Reply to Comment
          • Bryan

            “That would be the equivalent of America accepting 200 million Arabs settling in America.” A most inappropriate comparison since Arabs were never expelled to allow the creation of an American state. However large areas of South East USA were once Mexican and the USA has permitted (or perhaps acquiesced in) substantial Hispanic immigration into the US (currently 16% of the population and projected to rise to 30% by 2050). America was clearly guilty of ethnic cleansing but in a distant past, long before the Universal Declaration of Human Rights was formulated, and not as recently as 1948, 1967 and 2015 (current efforts to displace the Bedouin from the Jordan Valley and Negev, and to drive Palestinians from Area C and Jerusalem). You raise the specter of Israel being inundated by the Right of Return but very little serious research has yet been conducted into the options assuming a generously funded resettlement package between settlement in Israel, the West Bank, neighbouring states and third countries. In the absence of such research and specific proposals you simply cannot simply assert that that would be like inundating America with a specific number of foreigners.

            Reply to Comment
    5. Bryan

      Just give me a single reason why a Jewish AMERICAN organization should be “pro-Israel”. The Jewish community in America has a long history of social progressivism – support for trade unionism, social provision and a minimum wage, support for civil rights and the liberalization of immigration controls, opposition to racism, to the Vietnam War, to South African Apartheid, and now slowly, slowly young American Jews are increasingly concerned about justice for Palestine. If you are a progressive, backing justice and human rights then you cannot stand with Israel – you cannot be a PEP (Progressive except Palestine). And if you want a democratic and free society you have to stand aghast at the political corruption and crushing of academic freedom which comes with aging Jewish oligarchs buying Senators and professorial appointments. OK J-Street leadership is far from being Progressive, (as Norman Finkelstein says its leadership is “hopeless”) but its recent conference seemed to demonstrate that it is attracting young Jews for whom Jewish Voice for Peace is still a bridge too far.

      Reply to Comment
      • Gustav

        You don’t represent American Jews Bryan. You represent your other religion. The religion of the extreme left.

        American Jews themselves can answer your question. I am not an American Jew so I certainly won’t answer. But I bet the majority of them don’t think like you Bryan. They are not jaundiced in their thinking. Read my earlier posts if you want a hint as to why they disagree with you.

        Reply to Comment
      • Gustav

        Neither were Americans expelled from Mexico unlike the one million Jews who were expelled from Arab countries. The majority of those Jews have made Israel their home so there has been a defacto population exchange much like the one that took place between India and Pakistan following their war in 1948. But I don’t hear anyone harping about THAT!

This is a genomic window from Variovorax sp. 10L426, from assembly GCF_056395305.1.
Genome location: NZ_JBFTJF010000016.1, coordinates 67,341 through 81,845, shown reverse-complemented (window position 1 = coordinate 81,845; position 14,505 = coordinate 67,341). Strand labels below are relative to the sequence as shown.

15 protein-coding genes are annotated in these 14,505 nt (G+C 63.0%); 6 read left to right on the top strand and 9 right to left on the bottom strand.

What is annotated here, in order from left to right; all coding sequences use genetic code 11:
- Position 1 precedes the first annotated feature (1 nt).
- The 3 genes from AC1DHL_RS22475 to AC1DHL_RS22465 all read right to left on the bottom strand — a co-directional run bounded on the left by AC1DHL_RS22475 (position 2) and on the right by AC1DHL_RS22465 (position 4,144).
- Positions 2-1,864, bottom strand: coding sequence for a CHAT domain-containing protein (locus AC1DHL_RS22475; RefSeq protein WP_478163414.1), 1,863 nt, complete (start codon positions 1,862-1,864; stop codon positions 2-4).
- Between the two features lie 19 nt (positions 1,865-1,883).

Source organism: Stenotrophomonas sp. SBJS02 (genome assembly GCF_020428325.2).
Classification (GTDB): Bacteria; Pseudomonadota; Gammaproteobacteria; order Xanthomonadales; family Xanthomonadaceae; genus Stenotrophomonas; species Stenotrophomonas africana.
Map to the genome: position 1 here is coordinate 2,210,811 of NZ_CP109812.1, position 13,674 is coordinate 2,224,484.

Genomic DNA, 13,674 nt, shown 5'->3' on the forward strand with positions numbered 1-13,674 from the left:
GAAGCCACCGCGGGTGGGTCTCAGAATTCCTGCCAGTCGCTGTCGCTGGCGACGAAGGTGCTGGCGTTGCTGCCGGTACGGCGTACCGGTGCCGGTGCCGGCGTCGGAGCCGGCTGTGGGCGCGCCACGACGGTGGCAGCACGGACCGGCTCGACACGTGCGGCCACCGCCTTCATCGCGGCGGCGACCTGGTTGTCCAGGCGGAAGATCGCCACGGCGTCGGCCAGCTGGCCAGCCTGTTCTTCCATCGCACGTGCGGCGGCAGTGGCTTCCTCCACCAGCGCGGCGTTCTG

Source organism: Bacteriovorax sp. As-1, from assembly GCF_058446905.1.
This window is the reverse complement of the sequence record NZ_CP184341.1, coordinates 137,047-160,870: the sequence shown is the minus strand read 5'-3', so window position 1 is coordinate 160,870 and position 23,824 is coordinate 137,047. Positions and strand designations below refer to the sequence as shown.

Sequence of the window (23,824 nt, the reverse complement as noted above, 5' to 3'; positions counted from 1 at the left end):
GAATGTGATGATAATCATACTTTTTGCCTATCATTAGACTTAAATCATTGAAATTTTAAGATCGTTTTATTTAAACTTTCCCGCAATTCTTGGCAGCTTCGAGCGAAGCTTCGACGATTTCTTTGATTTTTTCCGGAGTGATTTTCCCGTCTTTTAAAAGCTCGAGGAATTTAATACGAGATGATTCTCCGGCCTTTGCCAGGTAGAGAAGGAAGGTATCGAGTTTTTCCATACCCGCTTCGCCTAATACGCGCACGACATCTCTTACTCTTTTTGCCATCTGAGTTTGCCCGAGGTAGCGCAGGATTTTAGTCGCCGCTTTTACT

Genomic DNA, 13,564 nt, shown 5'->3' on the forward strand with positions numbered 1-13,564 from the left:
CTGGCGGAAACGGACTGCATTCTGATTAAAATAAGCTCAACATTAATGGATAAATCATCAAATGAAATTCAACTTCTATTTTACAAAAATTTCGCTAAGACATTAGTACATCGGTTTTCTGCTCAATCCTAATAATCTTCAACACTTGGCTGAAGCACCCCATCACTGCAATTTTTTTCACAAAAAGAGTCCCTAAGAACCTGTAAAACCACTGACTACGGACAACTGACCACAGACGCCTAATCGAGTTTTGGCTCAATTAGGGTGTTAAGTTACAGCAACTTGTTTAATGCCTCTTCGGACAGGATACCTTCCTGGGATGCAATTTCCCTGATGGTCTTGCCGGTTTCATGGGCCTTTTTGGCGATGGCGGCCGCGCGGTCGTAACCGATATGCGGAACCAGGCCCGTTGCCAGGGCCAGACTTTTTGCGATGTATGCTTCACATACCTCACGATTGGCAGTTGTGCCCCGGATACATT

16% Latino immigrants? Wow! How does that compare to the same number of Arabs they expect us to take in as the existing Jewish population of the whole of Israel as demanded under the Arab “peace initiative”? Why should we commit national suicide Bryan? Because extreme leftie religious bigots like you demand it? You know what? We don’t have to listen to the likes of you. You don’t like us? Ok, that makes us even. We don’t like you either. Now go fix the rest of the world and stay away from us. We don’t need your advice, nor your jaundiced preachings.

        Reply to Comment
        • Gustav

          Oh and Bryan dear. Just for the record, 20% of Israel’s citizens are Arabs. That is more than the 16% Latinos which you mentioned in relation to America.

          …and on top of that, the Arab “peace initiative” expects us to take in as many more Arabs as there are Jews in Israel!

          As I mentioned. That is equivalent to 200 million Arabs or Latinos being accepted into America. Americans would not stand for it. Irrespective of history. And you know that’s true!

          We won’t stand for it either! That’s why the Arab “peace initiative” is a non starter!

          Reply to Comment
          • Bryan

            In 1850 96% of the population of Palestine were Arabs, and even in 1948 despite mass immigration, 68% were (according to UNSCOP) were still Arab. And it doesn’t matter how much you keep repeating yourself, no one can accept that implementing the internationally agreed ROR is equivalent to 200 million Arabs entering the USA until the precise terms of a peace agreement are explored. You do not know – nor can you – how many Palestinians would opt for the West Bank rather than pre-1967 Israel, and how many would opt for resettlement in other states (assuming a generous resettlement package). So please stop making things up (and stop frightening yourself).

            Reply to Comment
          • Gustav

            None of them will opt to “return” to Israel Bryan because we have a say in this matter and we say no to it.